A request for voters to renew Toledo's additional 0.75 percent income tax is one step closer to the September ballot.
City council gave first reading yesterday to a measure to ask voters to renew the tax for four years and a resolution directing the Lucas County board of elections to put the issue on the primary ballot.
The renewal would allow the tax to continue to be collected from July 1, 2002, to June 30, 2006. It generates about $52.4 million a year for the general fund budget.
Council President Peter Ujvagi said he expects the tax matter to be given a final vote at council's next meeting June 12. It must be referred to the board of elections by June 28 to appear on the September ballot.
He said some council members have talked about asking voters to make the tax permanent. But Mr. Ujvagi said he believes by having to return to voters every four years, “It holds us accountable.”
In other action, council voted 11-0 to approve payment of more than $63,000 of expenses the city incurred while preparing for a threatened strike by city trash collectors and sewage plant operators in December.
Council has debated the payment for months, with Councilman Gene Zmuda the most outspoken against paying the bills. Mr. Zmuda was at yesterday's meeting but was not on the council floor at the time of the vote.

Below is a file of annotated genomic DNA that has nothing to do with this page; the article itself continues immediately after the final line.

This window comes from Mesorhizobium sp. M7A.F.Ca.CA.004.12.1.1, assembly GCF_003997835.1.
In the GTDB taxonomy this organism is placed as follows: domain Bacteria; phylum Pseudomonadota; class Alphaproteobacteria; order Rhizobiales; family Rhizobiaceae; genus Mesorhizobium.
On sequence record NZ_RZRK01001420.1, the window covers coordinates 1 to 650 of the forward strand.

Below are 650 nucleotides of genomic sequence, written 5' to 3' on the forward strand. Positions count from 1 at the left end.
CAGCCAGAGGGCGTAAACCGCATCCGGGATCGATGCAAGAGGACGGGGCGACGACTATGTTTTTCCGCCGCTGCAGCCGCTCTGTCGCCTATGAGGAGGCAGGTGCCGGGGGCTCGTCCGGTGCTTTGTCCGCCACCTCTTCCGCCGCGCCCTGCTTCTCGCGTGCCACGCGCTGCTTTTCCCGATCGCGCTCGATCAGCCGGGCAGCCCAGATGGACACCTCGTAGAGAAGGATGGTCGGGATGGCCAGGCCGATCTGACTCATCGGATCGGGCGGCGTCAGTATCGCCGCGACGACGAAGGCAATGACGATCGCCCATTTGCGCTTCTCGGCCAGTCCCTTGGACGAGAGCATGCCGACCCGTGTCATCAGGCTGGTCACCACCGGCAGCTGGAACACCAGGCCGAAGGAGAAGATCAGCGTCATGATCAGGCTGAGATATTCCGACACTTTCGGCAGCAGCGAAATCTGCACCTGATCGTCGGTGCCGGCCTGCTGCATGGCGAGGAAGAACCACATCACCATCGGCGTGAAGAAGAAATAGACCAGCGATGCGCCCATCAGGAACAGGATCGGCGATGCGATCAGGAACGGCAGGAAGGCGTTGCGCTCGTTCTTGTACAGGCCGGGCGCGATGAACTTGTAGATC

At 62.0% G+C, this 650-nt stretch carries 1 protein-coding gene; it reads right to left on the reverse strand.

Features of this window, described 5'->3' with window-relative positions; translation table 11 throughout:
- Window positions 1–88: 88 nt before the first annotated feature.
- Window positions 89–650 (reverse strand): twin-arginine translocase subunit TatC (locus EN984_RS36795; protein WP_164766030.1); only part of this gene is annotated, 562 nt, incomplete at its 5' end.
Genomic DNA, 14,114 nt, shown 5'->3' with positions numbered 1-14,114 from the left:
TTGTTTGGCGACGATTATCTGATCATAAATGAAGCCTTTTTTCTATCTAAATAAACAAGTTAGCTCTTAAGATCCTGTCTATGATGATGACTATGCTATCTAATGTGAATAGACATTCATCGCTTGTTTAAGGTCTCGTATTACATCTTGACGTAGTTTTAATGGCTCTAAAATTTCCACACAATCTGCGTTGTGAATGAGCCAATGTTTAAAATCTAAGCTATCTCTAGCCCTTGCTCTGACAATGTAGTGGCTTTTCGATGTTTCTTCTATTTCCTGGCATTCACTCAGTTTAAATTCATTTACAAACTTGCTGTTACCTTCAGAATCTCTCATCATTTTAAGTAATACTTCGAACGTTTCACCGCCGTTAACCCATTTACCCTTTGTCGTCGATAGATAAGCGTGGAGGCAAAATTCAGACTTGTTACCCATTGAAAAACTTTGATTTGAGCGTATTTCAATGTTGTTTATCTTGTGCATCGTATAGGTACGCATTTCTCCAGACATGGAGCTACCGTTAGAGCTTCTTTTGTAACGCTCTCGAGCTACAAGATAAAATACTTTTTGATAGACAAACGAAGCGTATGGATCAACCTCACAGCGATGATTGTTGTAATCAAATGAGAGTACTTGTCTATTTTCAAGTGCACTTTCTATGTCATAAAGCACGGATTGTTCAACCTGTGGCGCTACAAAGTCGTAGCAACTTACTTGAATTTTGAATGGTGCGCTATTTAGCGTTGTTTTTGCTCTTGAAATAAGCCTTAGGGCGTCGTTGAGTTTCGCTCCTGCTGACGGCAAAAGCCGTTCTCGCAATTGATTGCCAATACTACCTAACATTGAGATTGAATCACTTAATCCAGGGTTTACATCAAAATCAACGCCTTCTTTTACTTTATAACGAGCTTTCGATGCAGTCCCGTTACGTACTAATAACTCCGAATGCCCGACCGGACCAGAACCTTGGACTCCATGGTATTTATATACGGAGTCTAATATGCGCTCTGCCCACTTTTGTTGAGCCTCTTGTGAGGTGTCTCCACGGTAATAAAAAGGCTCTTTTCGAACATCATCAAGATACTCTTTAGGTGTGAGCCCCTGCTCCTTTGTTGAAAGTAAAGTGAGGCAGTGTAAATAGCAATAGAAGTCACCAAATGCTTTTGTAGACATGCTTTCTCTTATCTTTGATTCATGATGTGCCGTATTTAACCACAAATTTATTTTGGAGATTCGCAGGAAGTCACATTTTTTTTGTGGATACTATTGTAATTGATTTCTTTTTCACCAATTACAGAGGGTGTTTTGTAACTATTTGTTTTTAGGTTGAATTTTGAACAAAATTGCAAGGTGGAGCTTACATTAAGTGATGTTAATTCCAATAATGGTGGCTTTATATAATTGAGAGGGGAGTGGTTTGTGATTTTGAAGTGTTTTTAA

The administration spent the money to hire security guards, install security lighting and cameras at city buildings, and other strike preparation work in the days preceding a threatened walkout by Teamsters Local 20.
In other action council:
Because city law does not mention the term “jake brake,” officials from the city's transportation department did not realize the practice had been outlawed. Mr. Zmuda said the issue was cleared up in a committee hearing.
Councilman Robert McCloskey, however, asked for better signs to make it clear to truckers that the practice was illegal.
Mrs. Garcia, 80, who attended the meeting, said her family was the first Hispanic family to live in the Old South End and was not accepted. “We had to struggle, but we made it,” she said.
Mrs. Garcia and her two sisters led an effort to have the Roman Catholic Church establish the Guadalupe Mission Church in their barrio and later worked for the establishment of a community center in the neighborhood, which today bears the name of one of her sisters, Aurora Gonzalez.
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